I’ve kind of given housework the proverbial finger the last week or so and it has caught up with me. Whenever a rare free moment would present itself, I’d snatch it and run to the sewing machine, ignoring the dishes and ten thousand other household chores needing my attention. Today I’ve discovered there isn’t a single surface of flooring in the entire house I can walk through without having to side-step laundry or toys. Or wads of used tissues. Or crusts of bread. Seriously, it’s bad.
This afternoon as I bounced my fussy baby I waded through dress up clothes, stepped over piles of Legos, kicked aside orphaned shoes and dirty socks peeled off in the middle of the hallway, and wondered who draped their underpants over the banister. I searched in vain for a cozy spot to sit down and nurse. My rocking chair was covered in laundry that hadn’t been put away. The reading chair in the school room had been turned over and made into part of a fort. There were crumbs in the couch cushions and a laundry basket filled with random items the kids were supposed to put away took up most of the love seat. I eventually had to kick some coats and towels off a bench in the entry way so I could sit there.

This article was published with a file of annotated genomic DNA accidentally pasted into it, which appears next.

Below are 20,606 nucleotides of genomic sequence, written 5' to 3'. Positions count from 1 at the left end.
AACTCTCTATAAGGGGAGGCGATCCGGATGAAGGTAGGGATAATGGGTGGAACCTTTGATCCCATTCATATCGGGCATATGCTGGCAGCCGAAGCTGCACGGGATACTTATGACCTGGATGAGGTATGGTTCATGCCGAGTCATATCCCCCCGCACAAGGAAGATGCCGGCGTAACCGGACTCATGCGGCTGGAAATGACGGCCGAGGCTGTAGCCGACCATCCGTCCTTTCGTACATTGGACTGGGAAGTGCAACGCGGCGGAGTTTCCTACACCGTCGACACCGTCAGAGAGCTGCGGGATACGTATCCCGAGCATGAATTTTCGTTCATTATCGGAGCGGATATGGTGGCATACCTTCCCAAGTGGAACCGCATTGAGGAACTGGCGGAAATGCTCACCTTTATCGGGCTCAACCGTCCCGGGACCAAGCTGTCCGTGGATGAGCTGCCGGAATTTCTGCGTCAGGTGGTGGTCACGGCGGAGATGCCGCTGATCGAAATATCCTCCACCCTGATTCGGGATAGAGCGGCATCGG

As I nursed I thought about an entry I read last week over at the Vintage Chica. She wrote about real life and how it’s all how you frame it. I surveyed the chaos and smiled. There was no way on this planet I could possibly frame anything through my camera lens and make it look artfully homey. Then I became my mother and said outloud, “it’s like a bomb went off in here.”
I decided it would be a good challenge. I strapped the baby to my chest, grabbed my camera and surprised myself. I found beauty in the books shoved helter-skelter onto the boys’ shelf. I smiled when I snapped pictures of their various collections of Very Important Things they keep high on their dresser so their sister can’t reach. I grinned when I found my daughter sleeping in her closet, and laughed outright when I saw I could write messages in the dust on my fireplace mantel.
My arms are full of sleeping baby, my leg is asleep due to the funny way I have to hold him to reach the computer keyboard, and my house? Well, it still looks like a bomb went off. But it’s okay. It’s a lived in house. It’s a home. And that’s exactly what I’ve always wanted.